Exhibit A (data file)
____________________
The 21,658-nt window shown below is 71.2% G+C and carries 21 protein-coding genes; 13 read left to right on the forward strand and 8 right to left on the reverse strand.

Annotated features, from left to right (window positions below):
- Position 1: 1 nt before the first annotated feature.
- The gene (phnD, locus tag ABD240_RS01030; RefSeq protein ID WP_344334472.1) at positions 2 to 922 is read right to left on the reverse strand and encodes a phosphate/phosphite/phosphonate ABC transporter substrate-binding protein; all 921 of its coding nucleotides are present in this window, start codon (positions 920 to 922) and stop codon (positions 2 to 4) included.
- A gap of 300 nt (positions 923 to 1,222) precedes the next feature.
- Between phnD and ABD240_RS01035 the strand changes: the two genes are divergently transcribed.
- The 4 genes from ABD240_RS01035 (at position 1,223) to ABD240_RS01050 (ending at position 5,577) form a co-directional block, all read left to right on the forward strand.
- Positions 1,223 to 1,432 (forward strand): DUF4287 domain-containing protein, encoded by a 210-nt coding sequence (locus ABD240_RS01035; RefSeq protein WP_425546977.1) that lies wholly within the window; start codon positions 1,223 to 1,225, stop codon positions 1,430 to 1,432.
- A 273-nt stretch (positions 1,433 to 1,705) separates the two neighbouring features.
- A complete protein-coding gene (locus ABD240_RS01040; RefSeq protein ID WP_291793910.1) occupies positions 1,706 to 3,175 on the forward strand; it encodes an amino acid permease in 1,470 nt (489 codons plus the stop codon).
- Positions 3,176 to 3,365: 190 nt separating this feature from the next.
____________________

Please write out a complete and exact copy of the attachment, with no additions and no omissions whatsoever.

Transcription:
The 21,658-nt window shown below is 71.2% G+C and carries 21 protein-coding genes; 13 read left to right on the forward strand and 8 right to left on the reverse strand.

Annotated features, from left to right (window positions below):
- Position 1: 1 nt before the first annotated feature.
- The gene (phnD, locus tag ABD240_RS01030; RefSeq protein ID WP_344334472.1) at positions 2 to 922 is read right to left on the reverse strand and encodes a phosphate/phosphite/phosphonate ABC transporter substrate-binding protein; all 921 of its coding nucleotides are present in this window, start codon (positions 920 to 922) and stop codon (positions 2 to 4) included.
- A gap of 300 nt (positions 923 to 1,222) precedes the next feature.
- Between phnD and ABD240_RS01035 the strand changes: the two genes are divergently transcribed.
- The 4 genes from ABD240_RS01035 (at position 1,223) to ABD240_RS01050 (ending at position 5,577) form a co-directional block, all read left to right on the forward strand.
- Positions 1,223 to 1,432 (forward strand): DUF4287 domain-containing protein, encoded by a 210-nt coding sequence (locus ABD240_RS01035; RefSeq protein WP_425546977.1) that lies wholly within the window; start codon positions 1,223 to 1,225, stop codon positions 1,430 to 1,432.
- A 273-nt stretch (positions 1,433 to 1,705) separates the two neighbouring features.
- A complete protein-coding gene (locus ABD240_RS01040; RefSeq protein ID WP_291793910.1) occupies positions 1,706 to 3,175 on the forward strand; it encodes an amino acid permease in 1,470 nt (489 codons plus the stop codon).
- Positions 3,176 to 3,365: 190 nt separating this feature from the next.